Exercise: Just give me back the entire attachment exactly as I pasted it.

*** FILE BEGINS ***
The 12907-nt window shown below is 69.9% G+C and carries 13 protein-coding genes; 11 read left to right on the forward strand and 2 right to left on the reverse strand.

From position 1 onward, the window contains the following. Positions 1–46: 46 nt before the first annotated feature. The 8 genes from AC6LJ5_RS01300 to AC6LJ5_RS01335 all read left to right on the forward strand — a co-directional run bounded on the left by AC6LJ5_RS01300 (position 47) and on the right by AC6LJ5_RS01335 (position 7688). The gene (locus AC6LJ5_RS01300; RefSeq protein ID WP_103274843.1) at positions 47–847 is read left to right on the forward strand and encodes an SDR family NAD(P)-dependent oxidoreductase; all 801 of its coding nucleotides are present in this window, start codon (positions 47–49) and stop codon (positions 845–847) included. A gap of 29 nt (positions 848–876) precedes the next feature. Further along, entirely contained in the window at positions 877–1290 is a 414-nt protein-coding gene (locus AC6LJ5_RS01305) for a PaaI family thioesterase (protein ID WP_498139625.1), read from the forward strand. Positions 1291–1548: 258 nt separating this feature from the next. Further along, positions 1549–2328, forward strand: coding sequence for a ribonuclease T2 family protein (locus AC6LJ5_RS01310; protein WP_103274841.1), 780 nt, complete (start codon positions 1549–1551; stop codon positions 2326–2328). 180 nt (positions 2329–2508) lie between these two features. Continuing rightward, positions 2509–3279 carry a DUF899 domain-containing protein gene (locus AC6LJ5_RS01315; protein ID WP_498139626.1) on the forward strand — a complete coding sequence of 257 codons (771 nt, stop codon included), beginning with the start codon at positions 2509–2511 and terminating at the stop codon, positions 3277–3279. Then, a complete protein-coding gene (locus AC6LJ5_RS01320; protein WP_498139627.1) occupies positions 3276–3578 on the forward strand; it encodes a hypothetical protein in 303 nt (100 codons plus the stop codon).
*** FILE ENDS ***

The 12907-nt window shown below is 69.9% G+C and carries 13 protein-coding genes; 11 read left to right on the forward strand and 2 right to left on the reverse strand.

From position 1 onward, the window contains the following. Positions 1–46: 46 nt before the first annotated feature. The 8 genes from AC6LJ5_RS01300 to AC6LJ5_RS01335 all read left to right on the forward strand — a co-directional run bounded on the left by AC6LJ5_RS01300 (position 47) and on the right by AC6LJ5_RS01335 (position 7688). The gene (locus AC6LJ5_RS01300; RefSeq protein ID WP_103274843.1) at positions 47–847 is read left to right on the forward strand and encodes an SDR family NAD(P)-dependent oxidoreductase; all 801 of its coding nucleotides are present in this window, start codon (positions 47–49) and stop codon (positions 845–847) included. A gap of 29 nt (positions 848–876) precedes the next feature. Further along, entirely contained in the window at positions 877–1290 is a 414-nt protein-coding gene (locus AC6LJ5_RS01305) for a PaaI family thioesterase (protein ID WP_498139625.1), read from the forward strand. Positions 1291–1548: 258 nt separating this feature from the next. Further along, positions 1549–2328, forward strand: coding sequence for a ribonuclease T2 family protein (locus AC6LJ5_RS01310; protein WP_103274841.1), 780 nt, complete (start codon positions 1549–1551; stop codon positions 2326–2328). 180 nt (positions 2329–2508) lie between these two features. Continuing rightward, positions 2509–3279 carry a DUF899 domain-containing protein gene (locus AC6LJ5_RS01315; protein ID WP_498139626.1) on the forward strand — a complete coding sequence of 257 codons (771 nt, stop codon included), beginning with the start codon at positions 2509–2511 and terminating at the stop codon, positions 3277–3279. Then, a complete protein-coding gene (locus AC6LJ5_RS01320; protein WP_498139627.1) occupies positions 3276–3578 on the forward strand; it encodes a hypothetical protein in 303 nt (100 codons plus the stop codon).